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“There is no normal after this:” Local youth leaders address #BLM movement

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Five of Madison’s young leaders participated in a discussion about youth-led protests for the Real Talk Black Youth Summit last Wednesday.

“We wanted to take this opportunity to lift up the voices of young people in our community so Boys and Girls Club is partnering with Madison365 to be able to do that,” President & CEO of Boys & Girls Clubs of Dane County Michael Johnson said.

About two dozen young people participated in the three sessions of the summit. Madison365 Founder, CEO, and Publisher Henry Sanders said this was the fourth virtual town hall the organization held within recent weeks following the deaths of Ahmaud Arbery, Breonna Taylor, and George Floyd.

“I think a lot of the youth my age, we were the generation that saw Tony Robinson, that saw Philando Castille, that saw Tamir Rice and now we’re seeing George Floyd and we’re constantly being told there’s going to be change happening, that there’s legislative change happening but we don’t see anything happening at all,” Edgewood College junior Zenab Nafid said. 

She said promises of change feel more like a smokescreen rather than actual progress. Zenab, the daughter of first generation immigrants, studies Pre Law and plans to help fight against mass incarceration. She’s hoping Congress passes a law that criminalizes the killing of unarmed Black people. 

“There is no normal after this. There needs to be a new normal where we can be comfortable walking every day,” Edgewood College graduate Brooklyn Dobe said.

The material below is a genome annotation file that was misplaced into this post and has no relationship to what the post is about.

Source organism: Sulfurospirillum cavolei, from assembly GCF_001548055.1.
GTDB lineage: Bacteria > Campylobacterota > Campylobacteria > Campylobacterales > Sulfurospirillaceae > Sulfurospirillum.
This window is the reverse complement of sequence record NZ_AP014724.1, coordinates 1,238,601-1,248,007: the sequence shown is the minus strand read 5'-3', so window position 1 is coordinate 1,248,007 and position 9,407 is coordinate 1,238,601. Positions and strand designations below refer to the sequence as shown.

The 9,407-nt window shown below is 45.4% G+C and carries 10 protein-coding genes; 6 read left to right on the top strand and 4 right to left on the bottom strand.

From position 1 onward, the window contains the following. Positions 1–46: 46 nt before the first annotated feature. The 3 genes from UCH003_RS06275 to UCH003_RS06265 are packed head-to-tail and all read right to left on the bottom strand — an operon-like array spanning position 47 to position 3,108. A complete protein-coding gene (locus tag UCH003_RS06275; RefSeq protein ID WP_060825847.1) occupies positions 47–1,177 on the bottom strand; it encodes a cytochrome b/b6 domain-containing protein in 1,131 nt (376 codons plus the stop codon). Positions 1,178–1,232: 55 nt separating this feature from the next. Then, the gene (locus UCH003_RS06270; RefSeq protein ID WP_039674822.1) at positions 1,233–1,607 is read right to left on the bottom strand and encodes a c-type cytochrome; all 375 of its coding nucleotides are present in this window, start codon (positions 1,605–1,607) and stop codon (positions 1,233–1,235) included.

She hopes Black communities will have more resources including mental health services and unarmed security equip to resolve issues. Zenab said law enforcement agencies should have more training and/or social service degree requirements.

“I do believe in defunding the police and allocating that money into the community,” 24-year-old Madison native Alex Booker said.

He believes this funding should be focused on community policing and restorative justice practices. Booker said communities can find other ways, other methods to feel safe rather than feeling the need to have police present at all times. He also said police shootings are just at the forefront of many issues facing Black communities.

“The entire system is set up to keep us under and keep us suppressed,” activist and former Madison West Black Student Union President Noah Anderson said.

He explained Black people cannot move forward without economic empowerment and building generational wealth. Dobe mentioned she plans on starting a business using her art to help Black people. She just earned her bachelor’s degree in art therapy and participated in the State Street murals in support of the Black Lives Matter Movement.

“People need that financial support. That’s something white communities have already and that they tie into, helping their youth get internships in high school before they even think of what they want to do in college,” Booker said. 

Johnson said he would invest $1,000 into Dobe’s art therapy venture. In addition, the Boys and Girls Club of Dane County raised $10,000 to support ideas from young people. The organization is also employing young people during the pandemic.